More heads look set to roll in Brazil, as former president Luíz Inácio Lula da Silva was hauled over the coals yesterday on charges of money laundering and misrepresentation of assets. The allegations, brought by public prosecutors in the state of São Paulo, relate to an apartment in the upscale, coastal municipality of Guarujá – inhabited by Mr. da Silva and his family, it is claimed that the triplex penthouse was purchased and renovated for the ex-premier by construction firm OAS, with financing for the home improvements possibly coming from funds acquired through corruption at state-owned oil giant Petrobras.
Mr. da Silva has denied the charges, suggesting they are politically motivated.
Given the venerated status of “Lula” on the Brazilian political scene and his popularity among ordinary Brazilians, few observers foresaw this turn of events before his home was raided by police last week.
Twice leader of the ruling Workers’ Party – Partido dos Trabalhadores – between 1981 and 1994, he still wields unparalleled influence on the left of the Brazilian political spectrum. Moreover, as President of Brazil from 2003 to 2011, his ministry oversaw rapid economic growth coupled with increased social spending through the Bolsa Família and Fome Zero campaigns, not to mention putting the nation in the global spotlight with successful bids for the 2014 World Cup and 2016 Olympic Games in Rio de Janeiro.
But Operation Car Wash – Operação Lava Jato – doesn’t much care for social or political legacies. The judicial probe into allegations that senior government figures and Petrobras executives accepted bribes from construction firms in return for contracts at inflated prices has already placed $22bn of deals under investigation.
And Lula is certainly not the first PT grandee to be embroiled in a scandal that has left the party’s PR team playing a game of Reputational Damage Whack-a-Mole: former presidential Chief-of-Staff José Dirceu – already under house arrest for his involvement in the earlier Mensalão scandal – was re-arrested in August on more topical corruption charges, while ex-PT Treasurer João Vaccari Neto was handed a 15 year jail term in September.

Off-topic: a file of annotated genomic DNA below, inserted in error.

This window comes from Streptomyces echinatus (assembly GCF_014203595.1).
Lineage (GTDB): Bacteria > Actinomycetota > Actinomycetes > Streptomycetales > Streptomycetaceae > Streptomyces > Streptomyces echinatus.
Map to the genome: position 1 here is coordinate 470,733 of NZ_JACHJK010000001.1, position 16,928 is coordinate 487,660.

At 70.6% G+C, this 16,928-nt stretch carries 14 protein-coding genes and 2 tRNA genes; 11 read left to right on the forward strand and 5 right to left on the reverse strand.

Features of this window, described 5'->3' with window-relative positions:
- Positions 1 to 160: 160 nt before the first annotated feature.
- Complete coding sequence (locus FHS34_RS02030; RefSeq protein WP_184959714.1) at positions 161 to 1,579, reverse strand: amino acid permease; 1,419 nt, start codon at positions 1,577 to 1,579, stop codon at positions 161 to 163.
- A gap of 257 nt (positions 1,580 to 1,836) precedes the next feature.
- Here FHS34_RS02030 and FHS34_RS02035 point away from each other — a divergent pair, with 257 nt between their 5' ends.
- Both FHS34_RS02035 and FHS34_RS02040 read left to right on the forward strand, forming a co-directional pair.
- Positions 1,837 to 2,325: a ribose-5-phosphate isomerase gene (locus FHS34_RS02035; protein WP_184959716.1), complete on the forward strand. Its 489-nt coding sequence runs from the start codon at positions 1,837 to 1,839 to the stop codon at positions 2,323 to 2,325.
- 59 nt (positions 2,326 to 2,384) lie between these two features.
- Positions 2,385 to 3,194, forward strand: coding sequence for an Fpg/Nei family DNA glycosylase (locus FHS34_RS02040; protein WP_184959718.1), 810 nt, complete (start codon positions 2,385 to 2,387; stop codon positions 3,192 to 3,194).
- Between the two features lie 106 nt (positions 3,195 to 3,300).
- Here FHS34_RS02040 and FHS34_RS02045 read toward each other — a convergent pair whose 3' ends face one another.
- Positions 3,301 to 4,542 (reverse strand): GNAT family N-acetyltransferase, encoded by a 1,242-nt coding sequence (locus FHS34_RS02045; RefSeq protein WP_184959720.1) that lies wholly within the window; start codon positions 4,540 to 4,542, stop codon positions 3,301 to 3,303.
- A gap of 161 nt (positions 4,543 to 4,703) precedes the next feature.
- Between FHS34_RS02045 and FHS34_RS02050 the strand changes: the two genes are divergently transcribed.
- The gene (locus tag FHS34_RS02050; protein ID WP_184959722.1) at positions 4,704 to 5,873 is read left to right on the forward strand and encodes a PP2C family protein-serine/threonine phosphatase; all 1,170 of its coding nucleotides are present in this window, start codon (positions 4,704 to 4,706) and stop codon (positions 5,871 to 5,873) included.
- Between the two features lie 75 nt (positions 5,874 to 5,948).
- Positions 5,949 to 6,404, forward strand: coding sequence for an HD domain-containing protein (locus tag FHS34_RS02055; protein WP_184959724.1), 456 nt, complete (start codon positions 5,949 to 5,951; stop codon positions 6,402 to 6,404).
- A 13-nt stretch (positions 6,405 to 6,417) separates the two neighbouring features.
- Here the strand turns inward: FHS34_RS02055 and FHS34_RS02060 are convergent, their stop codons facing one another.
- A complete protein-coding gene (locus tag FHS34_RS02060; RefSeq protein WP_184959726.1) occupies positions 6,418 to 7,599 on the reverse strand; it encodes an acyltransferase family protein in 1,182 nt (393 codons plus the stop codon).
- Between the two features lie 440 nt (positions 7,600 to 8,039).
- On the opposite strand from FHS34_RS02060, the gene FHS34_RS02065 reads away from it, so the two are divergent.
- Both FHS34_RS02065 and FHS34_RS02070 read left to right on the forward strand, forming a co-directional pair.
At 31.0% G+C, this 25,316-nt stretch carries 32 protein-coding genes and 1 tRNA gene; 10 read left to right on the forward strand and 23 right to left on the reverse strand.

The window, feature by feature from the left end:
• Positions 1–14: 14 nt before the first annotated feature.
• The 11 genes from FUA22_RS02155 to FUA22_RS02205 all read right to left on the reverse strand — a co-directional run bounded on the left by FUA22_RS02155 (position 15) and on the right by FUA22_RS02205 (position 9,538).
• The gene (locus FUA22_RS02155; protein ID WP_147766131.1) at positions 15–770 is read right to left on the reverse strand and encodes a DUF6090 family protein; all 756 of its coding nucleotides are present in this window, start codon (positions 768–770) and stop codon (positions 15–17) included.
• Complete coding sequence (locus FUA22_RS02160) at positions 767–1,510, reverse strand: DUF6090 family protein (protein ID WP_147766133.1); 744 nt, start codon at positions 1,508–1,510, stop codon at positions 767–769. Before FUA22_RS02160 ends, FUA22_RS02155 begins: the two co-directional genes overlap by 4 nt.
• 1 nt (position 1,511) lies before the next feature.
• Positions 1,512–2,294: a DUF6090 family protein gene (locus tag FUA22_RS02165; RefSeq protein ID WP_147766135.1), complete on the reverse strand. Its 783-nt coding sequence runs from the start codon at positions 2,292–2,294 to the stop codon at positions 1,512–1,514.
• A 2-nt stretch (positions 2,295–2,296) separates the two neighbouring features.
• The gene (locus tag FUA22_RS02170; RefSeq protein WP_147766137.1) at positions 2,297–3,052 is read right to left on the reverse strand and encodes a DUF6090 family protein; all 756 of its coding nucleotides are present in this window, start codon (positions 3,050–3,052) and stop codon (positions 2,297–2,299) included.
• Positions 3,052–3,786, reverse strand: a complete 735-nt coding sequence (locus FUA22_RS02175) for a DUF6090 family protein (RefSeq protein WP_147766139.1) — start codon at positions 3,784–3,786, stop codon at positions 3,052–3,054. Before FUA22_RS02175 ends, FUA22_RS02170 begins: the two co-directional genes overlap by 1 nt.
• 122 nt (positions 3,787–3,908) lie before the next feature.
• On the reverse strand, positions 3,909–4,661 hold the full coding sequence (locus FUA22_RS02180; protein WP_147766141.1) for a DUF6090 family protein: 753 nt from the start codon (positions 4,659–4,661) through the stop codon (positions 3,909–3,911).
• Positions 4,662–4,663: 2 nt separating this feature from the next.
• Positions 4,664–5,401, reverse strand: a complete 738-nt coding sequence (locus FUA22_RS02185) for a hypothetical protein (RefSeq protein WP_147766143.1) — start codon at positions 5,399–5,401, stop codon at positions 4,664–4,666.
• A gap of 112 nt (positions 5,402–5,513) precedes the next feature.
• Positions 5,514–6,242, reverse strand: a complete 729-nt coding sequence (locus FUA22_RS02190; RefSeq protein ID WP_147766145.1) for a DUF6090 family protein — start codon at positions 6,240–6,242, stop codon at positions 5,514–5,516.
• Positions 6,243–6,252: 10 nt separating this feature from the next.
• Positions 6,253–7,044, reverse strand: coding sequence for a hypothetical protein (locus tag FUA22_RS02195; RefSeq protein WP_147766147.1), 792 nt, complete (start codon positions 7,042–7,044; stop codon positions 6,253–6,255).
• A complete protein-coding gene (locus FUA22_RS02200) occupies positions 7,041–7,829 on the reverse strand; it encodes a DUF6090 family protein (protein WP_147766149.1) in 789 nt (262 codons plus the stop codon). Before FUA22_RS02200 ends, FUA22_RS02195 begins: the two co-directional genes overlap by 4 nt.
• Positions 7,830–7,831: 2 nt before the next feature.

Only incumbent President Dilma Rousseff – herself on the Board of Directors of Petrobras when the alleged corruption took place – seems to be weathering the storm any success: mooted efforts to impeach her have hit the legislative rocks just as her meagre approval ratings have “bounced” to a stately 12%.
Yet set against the backdrop of the Brazil’s worst recession in 25 years and looming questions over the readiness of many Olympic venues ahead of the games in August, the timing of this latest arrest could hardly have come at a worse time for the nation’s establishment.
As an investigation that has already resulted in the arrest and imprisonment of some of the country’s most prominent captains of industry now appears to have snared its foremost political figure of the last 30 years, one question seems increasingly apposite: Just how deep does the rot go?